Share prices of chip giant Broadcom (NASDAQ:AVGO) have been hit by the recent sell-off in tech stocks. The stock price is down over 10% from all-time highs. Up some 40% from pre-pandemic levels, though, Broadcom stock is still a long-term growth winner.  

And after the company's fiscal 2021 first-quarter report (the three months ended Jan. 31, 2021), a global semiconductor shortage bodes well for Broadcom's trajectory the rest of this year and underpins its lucrative dividend payment. Here's why the stock looks like a buy after the sell-off.

Plenty of growth ahead for Broadcom

Broadcom reported that its revenue advanced 14% year over year in Q1 to $6.66 billion. Free cash flow increased 35% to $3 billion.  

A city skyline with illustrated WiFi, 5G, and connected device signals shown above it.

Image source: Getty Images.

A rebound in global semiconductor demand (following effects from the U.S.-China trade war that started a couple of years ago) was the primary reason for the jump. Chip revenue was $4.91 billion, up 17% from the prior year, representing three-quarters of the revenue total. Broadcom CEO Hock Tan said on the earnings call he expects a similar growth rate for the company's bread-and-butter segment through the rest of 2021 as it laps post-trade war and pandemic effects from a year ago.  

But a surge in economic activity after global lockdowns last year is wreaking havoc on some semiconductor companies. Broadcom, for its part, started taking a hard look at customer demand last spring to filter out who had real customer demand and who was trying to stock up on excess inventory. As a result, Broadcom said its supply chain isn't getting constricted like some other companies are reporting. And as it separates the most urgent needs from those customers that can wait, Broadcom has a long pipeline of demand ahead of it. Customer bookings for hardware were up 63% in Q1, driven by wireless chips for smartphones and Wi-Fi 6-enabled routers, as well as data center upgrades as companies rely more heavily on cloud computing.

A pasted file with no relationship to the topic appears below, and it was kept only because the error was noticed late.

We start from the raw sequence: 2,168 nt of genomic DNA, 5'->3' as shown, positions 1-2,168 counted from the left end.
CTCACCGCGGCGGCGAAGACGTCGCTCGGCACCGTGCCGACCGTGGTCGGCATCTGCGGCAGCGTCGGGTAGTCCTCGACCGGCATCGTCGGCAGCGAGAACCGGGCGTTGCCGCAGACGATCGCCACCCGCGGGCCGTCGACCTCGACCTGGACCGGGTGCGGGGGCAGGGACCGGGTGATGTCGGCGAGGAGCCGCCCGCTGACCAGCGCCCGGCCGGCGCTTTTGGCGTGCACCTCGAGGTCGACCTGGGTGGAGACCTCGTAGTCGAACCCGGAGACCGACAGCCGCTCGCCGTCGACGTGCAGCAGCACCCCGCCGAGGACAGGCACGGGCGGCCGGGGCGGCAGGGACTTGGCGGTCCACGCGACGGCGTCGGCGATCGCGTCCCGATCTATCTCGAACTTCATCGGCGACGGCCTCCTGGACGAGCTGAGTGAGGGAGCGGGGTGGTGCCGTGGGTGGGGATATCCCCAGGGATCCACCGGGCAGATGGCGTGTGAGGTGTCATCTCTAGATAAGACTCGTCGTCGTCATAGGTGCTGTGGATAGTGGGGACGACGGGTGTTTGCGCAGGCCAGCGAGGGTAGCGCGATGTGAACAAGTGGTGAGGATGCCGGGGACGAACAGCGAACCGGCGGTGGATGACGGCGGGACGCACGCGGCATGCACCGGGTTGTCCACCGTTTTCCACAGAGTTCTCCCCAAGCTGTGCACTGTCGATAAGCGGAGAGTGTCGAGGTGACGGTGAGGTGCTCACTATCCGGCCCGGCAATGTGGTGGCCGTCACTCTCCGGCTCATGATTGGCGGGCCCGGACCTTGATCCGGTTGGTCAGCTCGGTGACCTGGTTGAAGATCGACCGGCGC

On the software front, Q1 was the first year-over-year comparable period after the acquisition of Symantec's enterprise security segment. Software revenue increased 5% year over year to $1.75 billion and is a highly profitable add-on to the company's wireless and networking hardware business. And as Broadcom's sales grow this year, free cash flow is poised to continue rising at an even faster pace as the company reaches a more efficient scale.  

A value on a top dividend stock

After the Q1 report, Broadcom trades for just under 15 times trailing 12-month free cash flow. Given the growth outlook for 2021, I say the stock is a pretty good deal right now as this leading company benefits from a surge in global demand.  

Plus, there's that dividend payment, currently yielding 3.2% a year. Payment of the dividend used up just over half of free cash flow generated in the last quarter. That leaves plenty of excess cash for Broadcom to increase its shareholder payday over time and manage its debt ($41.1 billion at the end of January, offset by $9.55 billion in cash and equivalents on the balance sheet). This is a rock-solid dividend, with growth prospects in the works as new smartphones and networking equipment roll out this year in the wake of the pandemic.

Given the strong demand for chips, a steadily growing infrastructure software business riding sidecar, and even faster-growing free cash flow, Broadcom looks like a top buy among semiconductor stocks right now.

This article represents the opinion of the writer, who may disagree with the “official” recommendation position of a Motley Fool premium advisory service. We’re motley! Questioning an investing thesis -- even one of our own -- helps us all think critically about investing and make decisions that help us become smarter, happier, and richer.